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A Great Man

Arnold Bennett

Book Overview: 

Subtitled 'A Frolic', this light-hearted book follows the fortunes of Henry Shakespeare Knight who, rather to his own surprise, writes a best-selling novel.

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Book Excerpt: 
. . .Here was a[Pg 67] problem, an apparent contradiction, in Henry's personality.

His aunt, in the passage, and his mother, who had overheard in the dining-room, instantly and correctly solved the problem by saying to themselves that Henry's tone was a Symptom. They had both been collecting symptoms for four days. His mother had first discovered that he had a cold; Aunt Annie went further and found that it was a feverish cold. Aunt Annie saw that his eyes were running; his mother wormed out of him that his throat tickled and his mouth was sore. When Aunt Annie asked him if his eyes ached as well as ran, he could not deny it. On the third day, at breakfast, he shivered, and the two ladies perceived simultaneously the existence of a peculiar rash behind Henry's ears. On the morning of the fourth day Aunt Annie, up early, scored one over her sister by noticing the same rash at the roots of his still curly hair. It was the second rash, together with Henry's emphatic and . . . Read More

Community Reviews

Henry Shakespeare Knight, great man, and writer extraordinaire, in a book that never gets dull.

Review soon.

Wry British humour and vintage British fiction.

I liked this rather creaky period piece. Gentle British humour in this story of how success can be a mixed blessing. Wry, subtle and with a very likable though unlikely hero. Atmospheric as one would expect from Bennett though not set in the potteries.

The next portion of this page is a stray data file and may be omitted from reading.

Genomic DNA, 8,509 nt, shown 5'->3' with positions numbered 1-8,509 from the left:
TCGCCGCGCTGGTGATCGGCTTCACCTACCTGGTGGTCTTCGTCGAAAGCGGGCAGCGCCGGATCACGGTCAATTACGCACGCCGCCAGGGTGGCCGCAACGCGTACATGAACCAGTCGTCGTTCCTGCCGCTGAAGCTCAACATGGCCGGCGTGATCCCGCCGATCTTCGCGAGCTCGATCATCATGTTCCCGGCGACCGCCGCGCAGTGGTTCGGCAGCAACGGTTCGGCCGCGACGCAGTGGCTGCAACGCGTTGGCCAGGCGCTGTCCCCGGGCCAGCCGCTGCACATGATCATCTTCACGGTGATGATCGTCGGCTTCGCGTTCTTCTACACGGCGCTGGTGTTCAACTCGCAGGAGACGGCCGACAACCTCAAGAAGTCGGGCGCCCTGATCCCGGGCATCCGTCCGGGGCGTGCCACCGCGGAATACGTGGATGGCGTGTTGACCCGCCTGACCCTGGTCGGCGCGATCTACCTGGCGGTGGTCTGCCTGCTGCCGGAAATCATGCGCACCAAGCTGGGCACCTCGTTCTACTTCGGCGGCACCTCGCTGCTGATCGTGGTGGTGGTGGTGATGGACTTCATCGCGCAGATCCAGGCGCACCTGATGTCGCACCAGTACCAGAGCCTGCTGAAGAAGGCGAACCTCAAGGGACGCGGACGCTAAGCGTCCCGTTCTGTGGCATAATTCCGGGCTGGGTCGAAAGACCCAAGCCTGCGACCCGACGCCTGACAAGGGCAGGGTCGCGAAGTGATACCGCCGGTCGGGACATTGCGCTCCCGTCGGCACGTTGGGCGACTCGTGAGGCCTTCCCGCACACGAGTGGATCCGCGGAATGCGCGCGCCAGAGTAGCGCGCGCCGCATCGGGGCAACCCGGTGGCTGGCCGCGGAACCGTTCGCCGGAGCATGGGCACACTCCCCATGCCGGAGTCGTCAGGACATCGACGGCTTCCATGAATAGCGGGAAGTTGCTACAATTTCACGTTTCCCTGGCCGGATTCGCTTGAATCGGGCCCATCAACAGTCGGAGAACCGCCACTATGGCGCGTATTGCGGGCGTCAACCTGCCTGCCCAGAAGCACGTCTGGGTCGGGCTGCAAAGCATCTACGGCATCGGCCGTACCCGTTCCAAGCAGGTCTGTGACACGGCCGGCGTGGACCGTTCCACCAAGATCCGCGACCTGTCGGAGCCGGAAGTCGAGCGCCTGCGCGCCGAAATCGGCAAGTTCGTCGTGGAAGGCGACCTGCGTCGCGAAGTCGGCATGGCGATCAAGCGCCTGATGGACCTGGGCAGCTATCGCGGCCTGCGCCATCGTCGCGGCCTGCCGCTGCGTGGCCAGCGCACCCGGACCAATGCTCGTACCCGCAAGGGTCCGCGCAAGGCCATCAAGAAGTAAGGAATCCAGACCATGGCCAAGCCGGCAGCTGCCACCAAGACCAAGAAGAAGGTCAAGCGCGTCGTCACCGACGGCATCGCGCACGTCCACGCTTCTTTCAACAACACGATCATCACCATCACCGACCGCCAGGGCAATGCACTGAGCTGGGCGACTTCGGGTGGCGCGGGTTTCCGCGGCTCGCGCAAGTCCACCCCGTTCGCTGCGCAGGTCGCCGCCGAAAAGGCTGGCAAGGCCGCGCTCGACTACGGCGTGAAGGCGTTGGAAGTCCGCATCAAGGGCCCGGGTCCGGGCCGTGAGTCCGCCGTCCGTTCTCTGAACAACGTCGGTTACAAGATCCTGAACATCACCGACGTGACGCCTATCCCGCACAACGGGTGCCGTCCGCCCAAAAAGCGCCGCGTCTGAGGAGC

An odd little novel that seems autobiographical. Henry is a successful author who is continually surprised by his popularity and his good fortune. The only time he acts with determination is when he leaves Monte Carlo and Cosette to return to England. The subtitle - A Frolic - is very fitting.

Subtitled 'A Frolic', A Great Man is the lightly comic story of Henry Shakspeare Knight, an innocuous shorthand clerk who becomes a highly successful novelist, despite living a sedentary life with his adoring mother and having no real experience or knowledge of human nature.

The most dramatic inciden

Bennett is practically forgotten nowadays. It seems that only those of his novels that have been televised or films are read, and those not by many. This is the only reason I can find for 'The Card' having to date 38 reviews, and this little gem has none. (Till now). It's very much in the same mould